Co-creation could also be an arena for joint development of the more specific design approaches needed for later design steps. However, this contribution depends on an openness to the challenges and knowledge gaps and that higher education institutions maintain their autonomy.

Read more, cite and download the article: Hans Liwång (2022) Defense development: The role of co-creation in filling the gap between policy-makers and technology development. Technology in Society 68, 1-10, 101913, https://doi.org/10.1016/j.techsoc.2022.101913.

(I would translate "research co-creation" into "forskningssamverkan" in Swedish)

Tuesday, 18 January 2022

Drones over Swedish installations of importance



I’ve, during the beginning of 2022, been involved in the discussions on the implications of that drones, and sometimes big drones, have been sighted above Swedish installations of importance such as such as nuclear plants and the Royal Castle.

About this much can be said and the reasons for these incidents are so far not uncloaked and may remain so. Most often unsuitable drone flights are a result of mistakes and not antagonistic intent. However, it cannot be assumed that is the case also these times.

Compared to traditional threats there are some important aspects that govern drone incidents.

  • No borders between civilian and military activity.
  • Low entry cost/effort.
  • Low risks associated with the operation.

These three aspects lead to that the number of potential persons and organizations that has the capability and possibility to perform an attack are many and varying.

For many installations drones does not pose a particularly potent threat, but the possible high frequency of drone flights and incidents still lead to that the problem needs to be taken seriously.

It is only one of the three aspects above that can be affected by protection and that is to increase the risk associated with antagonistic drone flights. Such protections measures during peace time need to be implemented with low cost and low risk to other activity and third persons. The measures also need to be effective. To be able to early detect, disturb and jam drones can potentially change the number of incidents drastically. For some events and sites such measures are standard.

Saturday, 29 August 2020

Difficult, but sorted out – oil on board the wreck of Finnbirch

In my research on intact stability the loss of the ship Finnbirch has been an example of the urgency of balancing operational and design stability measures in order to increase the safety at sea, in Swedish waters, but also internationally. Read more here and here.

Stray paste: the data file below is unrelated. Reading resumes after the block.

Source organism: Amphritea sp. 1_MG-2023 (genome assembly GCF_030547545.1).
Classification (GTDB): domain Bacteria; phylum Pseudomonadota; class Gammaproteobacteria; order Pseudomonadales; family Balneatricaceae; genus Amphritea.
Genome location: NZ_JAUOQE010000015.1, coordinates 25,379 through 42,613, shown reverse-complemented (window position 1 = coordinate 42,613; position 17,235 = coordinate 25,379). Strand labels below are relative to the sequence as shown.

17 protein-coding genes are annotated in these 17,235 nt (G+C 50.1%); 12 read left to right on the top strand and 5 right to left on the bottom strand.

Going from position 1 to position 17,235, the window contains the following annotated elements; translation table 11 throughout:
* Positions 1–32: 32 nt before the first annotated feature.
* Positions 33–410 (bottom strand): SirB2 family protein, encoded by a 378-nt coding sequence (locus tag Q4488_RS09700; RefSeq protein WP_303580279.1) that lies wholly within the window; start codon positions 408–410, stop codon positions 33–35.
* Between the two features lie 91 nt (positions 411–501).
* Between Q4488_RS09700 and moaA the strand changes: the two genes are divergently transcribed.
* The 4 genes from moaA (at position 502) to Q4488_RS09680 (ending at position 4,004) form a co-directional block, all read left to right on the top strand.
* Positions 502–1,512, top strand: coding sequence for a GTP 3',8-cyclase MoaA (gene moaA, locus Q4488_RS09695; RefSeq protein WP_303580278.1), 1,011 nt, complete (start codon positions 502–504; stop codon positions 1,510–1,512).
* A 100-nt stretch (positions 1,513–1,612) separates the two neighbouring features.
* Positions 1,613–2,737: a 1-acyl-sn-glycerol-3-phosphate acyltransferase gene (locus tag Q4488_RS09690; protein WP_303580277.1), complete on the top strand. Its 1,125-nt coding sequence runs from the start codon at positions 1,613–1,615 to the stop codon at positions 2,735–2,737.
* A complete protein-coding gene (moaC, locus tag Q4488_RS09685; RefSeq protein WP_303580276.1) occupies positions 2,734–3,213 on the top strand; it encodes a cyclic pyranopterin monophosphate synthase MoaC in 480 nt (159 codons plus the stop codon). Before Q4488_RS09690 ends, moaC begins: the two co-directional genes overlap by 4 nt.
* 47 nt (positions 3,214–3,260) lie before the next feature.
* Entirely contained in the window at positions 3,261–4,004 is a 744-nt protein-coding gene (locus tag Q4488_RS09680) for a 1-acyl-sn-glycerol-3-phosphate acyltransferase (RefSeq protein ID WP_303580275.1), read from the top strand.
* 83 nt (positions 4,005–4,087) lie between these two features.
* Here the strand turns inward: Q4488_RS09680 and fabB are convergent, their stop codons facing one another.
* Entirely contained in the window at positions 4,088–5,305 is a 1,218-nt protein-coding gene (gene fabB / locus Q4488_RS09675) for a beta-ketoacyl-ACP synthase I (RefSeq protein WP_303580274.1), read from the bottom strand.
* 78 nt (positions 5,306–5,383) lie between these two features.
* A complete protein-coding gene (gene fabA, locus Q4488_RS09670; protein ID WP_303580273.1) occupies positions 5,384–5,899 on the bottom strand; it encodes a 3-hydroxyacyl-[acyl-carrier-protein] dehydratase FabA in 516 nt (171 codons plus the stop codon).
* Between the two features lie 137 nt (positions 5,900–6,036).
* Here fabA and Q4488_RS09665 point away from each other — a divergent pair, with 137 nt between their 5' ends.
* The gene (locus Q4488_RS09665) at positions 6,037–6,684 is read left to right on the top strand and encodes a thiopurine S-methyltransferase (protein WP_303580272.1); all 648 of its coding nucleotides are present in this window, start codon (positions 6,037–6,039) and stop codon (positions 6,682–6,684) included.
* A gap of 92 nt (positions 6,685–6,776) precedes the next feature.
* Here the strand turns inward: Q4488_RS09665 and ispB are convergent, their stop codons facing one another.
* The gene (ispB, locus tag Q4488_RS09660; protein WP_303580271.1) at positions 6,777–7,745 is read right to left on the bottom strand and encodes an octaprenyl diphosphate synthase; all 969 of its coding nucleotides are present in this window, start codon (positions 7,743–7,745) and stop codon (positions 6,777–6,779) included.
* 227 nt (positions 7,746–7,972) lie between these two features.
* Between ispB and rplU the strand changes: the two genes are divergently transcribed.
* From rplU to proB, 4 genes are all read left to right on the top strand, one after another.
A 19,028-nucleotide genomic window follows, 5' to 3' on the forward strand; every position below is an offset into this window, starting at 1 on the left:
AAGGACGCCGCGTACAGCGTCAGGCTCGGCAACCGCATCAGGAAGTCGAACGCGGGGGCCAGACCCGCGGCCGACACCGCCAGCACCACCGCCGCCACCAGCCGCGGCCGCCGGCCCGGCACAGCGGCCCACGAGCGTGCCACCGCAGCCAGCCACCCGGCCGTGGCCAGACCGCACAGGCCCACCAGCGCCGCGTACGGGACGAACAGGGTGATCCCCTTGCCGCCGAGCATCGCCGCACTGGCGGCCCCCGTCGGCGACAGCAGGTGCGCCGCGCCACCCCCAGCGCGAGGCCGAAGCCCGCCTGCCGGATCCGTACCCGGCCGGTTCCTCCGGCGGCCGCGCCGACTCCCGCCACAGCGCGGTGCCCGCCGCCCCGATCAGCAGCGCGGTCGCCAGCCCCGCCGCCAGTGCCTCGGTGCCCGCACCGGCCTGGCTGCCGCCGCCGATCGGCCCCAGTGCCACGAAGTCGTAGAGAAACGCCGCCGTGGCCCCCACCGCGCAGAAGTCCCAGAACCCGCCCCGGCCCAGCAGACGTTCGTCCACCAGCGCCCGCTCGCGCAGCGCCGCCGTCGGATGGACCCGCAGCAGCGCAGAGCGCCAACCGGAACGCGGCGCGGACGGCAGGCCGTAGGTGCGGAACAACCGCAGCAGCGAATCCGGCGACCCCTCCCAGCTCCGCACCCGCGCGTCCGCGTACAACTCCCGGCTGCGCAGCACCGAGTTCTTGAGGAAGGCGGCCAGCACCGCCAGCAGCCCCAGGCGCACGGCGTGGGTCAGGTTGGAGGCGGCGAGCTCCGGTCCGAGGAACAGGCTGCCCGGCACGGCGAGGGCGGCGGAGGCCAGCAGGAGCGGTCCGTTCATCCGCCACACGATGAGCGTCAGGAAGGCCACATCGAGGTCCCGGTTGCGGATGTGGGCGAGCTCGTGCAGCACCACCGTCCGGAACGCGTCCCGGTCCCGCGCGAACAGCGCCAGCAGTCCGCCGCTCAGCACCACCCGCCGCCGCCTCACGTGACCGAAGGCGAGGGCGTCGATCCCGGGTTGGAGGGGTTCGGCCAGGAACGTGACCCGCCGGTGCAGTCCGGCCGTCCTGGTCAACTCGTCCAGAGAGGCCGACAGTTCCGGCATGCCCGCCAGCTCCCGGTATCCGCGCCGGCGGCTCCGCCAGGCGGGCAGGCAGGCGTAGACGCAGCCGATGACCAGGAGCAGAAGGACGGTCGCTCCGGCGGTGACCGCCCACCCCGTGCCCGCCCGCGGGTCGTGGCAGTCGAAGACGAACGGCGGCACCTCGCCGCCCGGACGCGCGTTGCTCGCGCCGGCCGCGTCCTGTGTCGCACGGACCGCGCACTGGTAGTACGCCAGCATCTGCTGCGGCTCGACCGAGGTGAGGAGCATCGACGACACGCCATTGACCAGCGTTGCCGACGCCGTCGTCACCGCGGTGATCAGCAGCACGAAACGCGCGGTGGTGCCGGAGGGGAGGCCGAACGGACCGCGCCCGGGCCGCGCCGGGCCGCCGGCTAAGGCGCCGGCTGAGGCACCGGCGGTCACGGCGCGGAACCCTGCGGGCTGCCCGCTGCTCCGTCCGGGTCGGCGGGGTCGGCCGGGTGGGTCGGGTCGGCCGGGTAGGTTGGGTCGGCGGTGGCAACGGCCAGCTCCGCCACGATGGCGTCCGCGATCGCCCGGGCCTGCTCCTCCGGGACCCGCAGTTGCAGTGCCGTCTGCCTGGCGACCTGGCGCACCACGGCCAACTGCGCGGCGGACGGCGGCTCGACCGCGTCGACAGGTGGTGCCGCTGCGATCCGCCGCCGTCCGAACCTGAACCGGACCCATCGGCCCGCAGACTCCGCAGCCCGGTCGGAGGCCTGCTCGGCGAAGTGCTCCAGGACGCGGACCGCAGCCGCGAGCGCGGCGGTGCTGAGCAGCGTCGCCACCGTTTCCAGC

The wreck was also high on the Swedish list of wrecks that needed to be drained of oil in order to avoid further environmental damage (see also earlier post on the environmental risk from wrecks off Sweden). However, the work of draining the vessel of oil was not straight forward. This because Finnbirch is located at a depth of almost eighty meters.

Now in the summer of 2020 the wreck is drained of 88 cubic meters of heavy oil (see article in Swedish here). According to the Danish company tasked with the work it has it has been cold - and sometimes too poor visibility. In order to get the thick oil out, they have had to heat it with steam. The divers could only be down at the wreck for about 25 minutes and then it took at least two hours to get them to the surface.

Friday, 21 February 2020

Piracy statistics for Africa 1992-2019


I have over the last months gotten questions from Swedish media about the recent piracy attacks on ships off West Africa. Piracy off West Africa has been a large and real problem since at least the end of the 90-tees. I have as a result of the interview updated my graph based IMB statistics, see picture below.


Monday, 12 November 2018

Can a “physics based” approach capture safety of a ship’s operation? (Part 2 of 2)

To widen the understanding of the risks in relation to intact stability 36 intact stability incidents at sea have been analysed. These incidents does not represent a complete list of incidents and therefore not intended to be used for calculating probabilities or frequencies. The list is used to highlight the different types of conditions and different stability failure modes that lead to an intact stability incident, the often severe consequences that follow with an intact stability incident, and the large variations in the operational conditions.

The aim is to discuss qualitative aspects of intact stability risk. Most of the incidents described are serious accidents, i.e., leading to one or more fatality, damage to the vessel that interrupt the service or vessel lost. The 36 incidents add up to more than 408 fatalities. The incidents described in Table 2 can all most often be contributed to a combination of causes and for many of the accidents the cause is uncertain.